Sayama, Saitama

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This article is about a city in Japan currently named Sayama. For the city formerly known as Sayama, see Ōsakasayama.
Flag of Sayama
Location of Sayama in Saitama Prefecture
Location of Sayama in Saitama Prefecture
Sayama is located in Japan
Location in Japan
Coordinates: 35°51′N 139°25′E / 35.850°N 139.417°E / 35.850; 139.417Coordinates: 35°51′N 139°25′E / 35.850°N 139.417°E / 35.850; 139.417
Country Japan
Region Kantō
Prefecture Saitama Prefecture
 • Total 49.04 km2 (18.93 sq mi)
Population (October 1, 2010)
 • Total 157,453
 • Density 3,210.71/km2 (8,315.7/sq mi)
 • Tree Camellia sinensis (tea plant)
 • Flower Azalea
 • Bird Azure-winged magpie
Time zone Japan Standard Time (UTC+9)

Sayama (狭山市 Sayama-shi?), formerly known as Irumagawa, is a city located in Saitama Prefecture, Japan. Sayama translates as "sitting on a mountain”. The city was founded on July 1, 1954.

As of October 1, 2010, the city has an estimated population of 157,453 and a population density of 3,210.71 persons per km2. The total area is 49.04 km2.

The current Mayor is Yukinari Nakagawa (仲川幸成), who was elected in 2003.


Sayama is bordered by the cities of Kawagoe, Tokorozawa, Iruma, Hannō, and Hidaka.

The Iruma River flows through the city.

Population history[edit]

Historical population
Year Pop. ±% p.a.
1970 60,886 —    
1975 98,548 +10.11%
1980 124,029 +4.71%
1985 144,366 +3.08%
1990 157,309 +1.73%
1995 162,240 +0.62%
2000 161,460 −0.10%
2005 158,074 −0.42%
2010 155,738 −0.30%


Ken-Ō Expressway, Route 16, Route 299 and Route 407 pass through Sayama. Train stations include Iriso Station, Inariyama-kōen Station, Sayamashi Station, and Shin-Sayama Station.

History and culture[edit]

Sayama is host to one of Japan's best known Tanabata (Star) festivals each August, the Irumagawa Tanabata Matsuri.[1][2]

The city was the location of the Sayama Incident, a 1963 murder and trial which resulted in the false accusation and conviction of an innocent man, a member of the Burakumin minority group, of murder.[3]

The city has an Indoor ski slope, the Sayama Ski Area.[4] The Secom Rugguts rugby union team, and the Saitama Soccer Club of the Kantō Soccer League, are located there.

The Iruma Air Base is located there, as is the Bunri University of Hospitality and Musashino Gakuin University.

Asteroid 4461 Sayama was named after the city.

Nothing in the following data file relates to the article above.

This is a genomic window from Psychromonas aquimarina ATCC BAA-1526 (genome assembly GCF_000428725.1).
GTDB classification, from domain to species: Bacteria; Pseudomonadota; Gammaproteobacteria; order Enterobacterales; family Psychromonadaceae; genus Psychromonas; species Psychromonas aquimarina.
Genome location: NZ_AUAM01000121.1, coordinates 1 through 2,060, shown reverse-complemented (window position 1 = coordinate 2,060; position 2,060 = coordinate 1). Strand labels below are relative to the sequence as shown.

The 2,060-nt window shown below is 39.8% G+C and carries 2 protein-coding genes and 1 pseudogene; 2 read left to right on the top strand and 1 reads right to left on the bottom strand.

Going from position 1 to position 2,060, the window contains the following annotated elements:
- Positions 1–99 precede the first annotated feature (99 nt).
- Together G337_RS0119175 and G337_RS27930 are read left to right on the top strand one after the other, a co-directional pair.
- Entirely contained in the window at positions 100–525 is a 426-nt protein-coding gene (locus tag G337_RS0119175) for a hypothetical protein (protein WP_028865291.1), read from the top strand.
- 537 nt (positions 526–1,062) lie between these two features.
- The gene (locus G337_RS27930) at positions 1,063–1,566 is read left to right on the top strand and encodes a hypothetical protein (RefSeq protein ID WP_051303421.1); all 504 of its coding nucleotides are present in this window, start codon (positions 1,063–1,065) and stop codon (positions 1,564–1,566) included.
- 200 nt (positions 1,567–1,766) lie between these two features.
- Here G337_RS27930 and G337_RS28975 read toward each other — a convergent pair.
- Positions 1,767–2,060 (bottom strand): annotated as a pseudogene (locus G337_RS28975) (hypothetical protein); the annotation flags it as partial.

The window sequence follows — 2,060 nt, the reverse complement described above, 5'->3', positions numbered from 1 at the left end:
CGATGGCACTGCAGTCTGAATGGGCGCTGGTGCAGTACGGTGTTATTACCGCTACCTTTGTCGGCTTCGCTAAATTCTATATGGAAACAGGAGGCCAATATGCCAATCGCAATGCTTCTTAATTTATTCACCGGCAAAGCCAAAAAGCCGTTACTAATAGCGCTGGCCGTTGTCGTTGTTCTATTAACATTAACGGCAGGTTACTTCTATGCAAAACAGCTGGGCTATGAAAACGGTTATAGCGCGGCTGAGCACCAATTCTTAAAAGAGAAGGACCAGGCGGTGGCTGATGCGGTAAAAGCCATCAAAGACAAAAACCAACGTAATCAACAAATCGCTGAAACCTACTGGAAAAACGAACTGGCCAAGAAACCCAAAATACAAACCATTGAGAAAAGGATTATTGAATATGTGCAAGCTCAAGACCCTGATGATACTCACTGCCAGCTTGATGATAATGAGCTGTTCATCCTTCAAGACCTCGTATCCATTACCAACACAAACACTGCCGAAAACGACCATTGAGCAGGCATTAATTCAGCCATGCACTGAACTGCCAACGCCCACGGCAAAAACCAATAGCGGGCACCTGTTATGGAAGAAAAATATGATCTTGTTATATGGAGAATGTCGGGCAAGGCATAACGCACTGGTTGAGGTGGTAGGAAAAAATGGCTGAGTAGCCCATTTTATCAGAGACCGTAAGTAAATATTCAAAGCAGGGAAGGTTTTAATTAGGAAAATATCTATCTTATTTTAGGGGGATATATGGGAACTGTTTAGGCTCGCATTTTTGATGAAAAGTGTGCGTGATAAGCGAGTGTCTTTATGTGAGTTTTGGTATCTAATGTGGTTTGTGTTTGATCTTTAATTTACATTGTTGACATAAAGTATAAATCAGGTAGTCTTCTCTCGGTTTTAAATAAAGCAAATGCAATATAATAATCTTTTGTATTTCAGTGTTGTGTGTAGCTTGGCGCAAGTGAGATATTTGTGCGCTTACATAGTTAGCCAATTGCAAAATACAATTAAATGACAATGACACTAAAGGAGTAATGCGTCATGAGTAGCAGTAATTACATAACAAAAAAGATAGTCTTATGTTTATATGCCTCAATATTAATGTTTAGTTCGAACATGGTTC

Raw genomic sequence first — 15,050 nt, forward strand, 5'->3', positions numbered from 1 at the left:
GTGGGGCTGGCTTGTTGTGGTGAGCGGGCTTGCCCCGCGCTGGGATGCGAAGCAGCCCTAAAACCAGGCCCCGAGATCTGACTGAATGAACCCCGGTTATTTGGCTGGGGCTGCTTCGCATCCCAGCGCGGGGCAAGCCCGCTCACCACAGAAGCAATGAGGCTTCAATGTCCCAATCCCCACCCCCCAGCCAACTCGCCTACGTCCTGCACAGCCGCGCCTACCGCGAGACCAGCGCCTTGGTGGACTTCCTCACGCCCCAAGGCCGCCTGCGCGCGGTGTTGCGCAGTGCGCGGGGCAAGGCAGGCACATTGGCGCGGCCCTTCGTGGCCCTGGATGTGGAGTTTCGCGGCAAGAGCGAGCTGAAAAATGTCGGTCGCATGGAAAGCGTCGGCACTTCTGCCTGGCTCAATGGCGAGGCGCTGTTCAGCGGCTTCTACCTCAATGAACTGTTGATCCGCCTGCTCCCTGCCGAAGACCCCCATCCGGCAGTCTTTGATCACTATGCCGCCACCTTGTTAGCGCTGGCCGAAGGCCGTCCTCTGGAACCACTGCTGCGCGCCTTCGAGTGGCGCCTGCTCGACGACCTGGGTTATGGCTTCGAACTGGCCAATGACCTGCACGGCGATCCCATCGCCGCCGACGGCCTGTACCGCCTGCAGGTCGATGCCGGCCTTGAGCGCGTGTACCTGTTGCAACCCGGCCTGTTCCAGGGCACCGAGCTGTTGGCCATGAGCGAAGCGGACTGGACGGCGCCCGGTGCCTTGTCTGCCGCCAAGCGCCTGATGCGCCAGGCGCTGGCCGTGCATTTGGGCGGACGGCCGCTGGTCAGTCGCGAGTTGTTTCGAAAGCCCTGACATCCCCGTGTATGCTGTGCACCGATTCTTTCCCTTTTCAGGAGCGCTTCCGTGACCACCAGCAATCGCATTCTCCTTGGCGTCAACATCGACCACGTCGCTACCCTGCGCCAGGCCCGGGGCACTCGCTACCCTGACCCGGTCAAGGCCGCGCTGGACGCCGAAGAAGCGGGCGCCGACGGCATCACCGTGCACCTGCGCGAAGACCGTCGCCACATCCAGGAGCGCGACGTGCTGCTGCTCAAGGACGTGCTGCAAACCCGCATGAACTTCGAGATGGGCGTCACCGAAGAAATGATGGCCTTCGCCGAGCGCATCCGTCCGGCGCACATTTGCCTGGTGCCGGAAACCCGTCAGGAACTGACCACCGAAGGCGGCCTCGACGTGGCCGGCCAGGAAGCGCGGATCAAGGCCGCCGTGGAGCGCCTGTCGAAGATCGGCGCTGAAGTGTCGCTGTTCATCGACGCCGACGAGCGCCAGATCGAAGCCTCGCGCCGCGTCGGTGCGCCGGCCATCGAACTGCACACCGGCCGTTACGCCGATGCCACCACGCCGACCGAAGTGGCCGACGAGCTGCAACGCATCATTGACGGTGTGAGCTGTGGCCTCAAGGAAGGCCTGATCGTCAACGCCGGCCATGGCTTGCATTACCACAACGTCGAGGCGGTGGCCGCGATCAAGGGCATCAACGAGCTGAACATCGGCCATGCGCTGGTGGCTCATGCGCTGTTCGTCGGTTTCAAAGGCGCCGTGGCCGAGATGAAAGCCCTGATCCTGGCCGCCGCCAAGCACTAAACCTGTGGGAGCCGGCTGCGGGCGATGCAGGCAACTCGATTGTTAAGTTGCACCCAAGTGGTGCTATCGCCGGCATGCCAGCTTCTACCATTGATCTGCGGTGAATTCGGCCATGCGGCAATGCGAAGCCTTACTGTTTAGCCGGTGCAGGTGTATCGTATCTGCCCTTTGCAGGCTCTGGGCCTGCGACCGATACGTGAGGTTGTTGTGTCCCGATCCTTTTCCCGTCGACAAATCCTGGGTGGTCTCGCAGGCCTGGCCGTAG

Honda assembly plant[edit]

Sayama is the location of an assembly plant, which opened in 1964, for Honda/Acura vehicles, currently including the Fit, Honda Odyssey (international), CR-V, and RLX, and in the past the Accord, Prelude, Vigor, Inspire, Legend and Integra.[5][6] The plant was briefly closed, but not damaged, following the March 2011 Tōhoku earthquake and tsunami, and restarted production in April 2011, albeit at lower production levels.[7]

Other businesses[edit]

The Lotte candy and food processing company operates a facility in Sayama.[8]

Dai Nippon Printing Company, Ltd. imaging media division operates a large coating facility in the city.

The Sankyo Flute Company is located there.

In January 2015, Marc Simmons became partner with Mr. Hasan Nuri and took over as CEO of Haselfoods (, which became the only baklava manufacturing facilty in Japan (a hand made Mediterranean dessert). Located in Aoyagi, Sayama Haselfoods also imports food products from the Mediterranean.

The city, along with neighboring Iruma, is a well known tea growing region, producing Sayama Tea.

People from Sayama[edit]

Hirose bridge, over the Iruma River
Sayama City Center and City Hall

Sister cities[edit]


  1. ^ "JNTO Japan event calendar|contents". Retrieved 2012-07-31. 
  2. ^ "Tanabata Festivals in Japan". 2012-04-09. Retrieved 2012-07-31. 
  3. ^ "The Sayama Case | IMADR". Retrieved 2012-07-31. 
  4. ^ "Indoor Snowboarding in Japan". Paul Hartrick. 2008-11-17. Retrieved 2012-07-31. 
  5. ^ "Honda Worldwide | History". Retrieved 2012-07-31. 
  6. ^ "Honda Worldwide | May 17, 2006 "Honda Builds New Automobile Plant in Japan With Annual Production Capacity of 200,000 units"". 2006-05-17. Retrieved 2012-07-31. 
  7. ^ "The Assembly Line Is Rolling Again, Tenuously, at Honda in Japan". The New York Times. Retrieved 2013-10-29. 
  8. ^ "LOTTE". LOTTE. Retrieved 2012-07-31. 
  9. ^ "Shiori Kazama". Retrieved 2013-10-29. 

External links[edit]